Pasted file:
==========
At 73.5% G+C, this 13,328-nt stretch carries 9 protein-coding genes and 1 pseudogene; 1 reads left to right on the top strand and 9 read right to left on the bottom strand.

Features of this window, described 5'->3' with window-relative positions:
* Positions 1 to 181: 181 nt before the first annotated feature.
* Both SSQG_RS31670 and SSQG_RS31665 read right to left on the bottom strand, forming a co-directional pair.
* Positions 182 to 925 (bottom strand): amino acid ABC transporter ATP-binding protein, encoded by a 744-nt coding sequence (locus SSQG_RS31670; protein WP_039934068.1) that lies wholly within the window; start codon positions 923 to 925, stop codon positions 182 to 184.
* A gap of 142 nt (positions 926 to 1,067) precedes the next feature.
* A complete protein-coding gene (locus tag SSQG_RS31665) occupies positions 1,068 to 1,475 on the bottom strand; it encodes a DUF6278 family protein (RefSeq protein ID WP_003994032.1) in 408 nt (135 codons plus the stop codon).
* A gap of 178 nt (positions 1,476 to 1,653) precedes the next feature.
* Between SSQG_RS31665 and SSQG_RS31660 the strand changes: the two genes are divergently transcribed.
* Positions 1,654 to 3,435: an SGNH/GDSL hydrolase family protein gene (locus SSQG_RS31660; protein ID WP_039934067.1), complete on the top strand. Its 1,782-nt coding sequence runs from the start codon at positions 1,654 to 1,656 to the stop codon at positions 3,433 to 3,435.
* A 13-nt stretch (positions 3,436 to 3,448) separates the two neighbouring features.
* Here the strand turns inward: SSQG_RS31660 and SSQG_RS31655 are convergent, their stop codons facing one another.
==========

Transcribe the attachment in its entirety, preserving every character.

At 73.5% G+C, this 13,328-nt stretch carries 9 protein-coding genes and 1 pseudogene; 1 reads left to right on the top strand and 9 read right to left on the bottom strand.

Features of this window, described 5'->3' with window-relative positions:
* Positions 1 to 181: 181 nt before the first annotated feature.
* Both SSQG_RS31670 and SSQG_RS31665 read right to left on the bottom strand, forming a co-directional pair.
* Positions 182 to 925 (bottom strand): amino acid ABC transporter ATP-binding protein, encoded by a 744-nt coding sequence (locus SSQG_RS31670; protein WP_039934068.1) that lies wholly within the window; start codon positions 923 to 925, stop codon positions 182 to 184.
* A gap of 142 nt (positions 926 to 1,067) precedes the next feature.
* A complete protein-coding gene (locus tag SSQG_RS31665) occupies positions 1,068 to 1,475 on the bottom strand; it encodes a DUF6278 family protein (RefSeq protein ID WP_003994032.1) in 408 nt (135 codons plus the stop codon).
* A gap of 178 nt (positions 1,476 to 1,653) precedes the next feature.
* Between SSQG_RS31665 and SSQG_RS31660 the strand changes: the two genes are divergently transcribed.
* Positions 1,654 to 3,435: an SGNH/GDSL hydrolase family protein gene (locus SSQG_RS31660; protein ID WP_039934067.1), complete on the top strand. Its 1,782-nt coding sequence runs from the start codon at positions 1,654 to 1,656 to the stop codon at positions 3,433 to 3,435.
* A 13-nt stretch (positions 3,436 to 3,448) separates the two neighbouring features.
* Here the strand turns inward: SSQG_RS31660 and SSQG_RS31655 are convergent, their stop codons facing one another.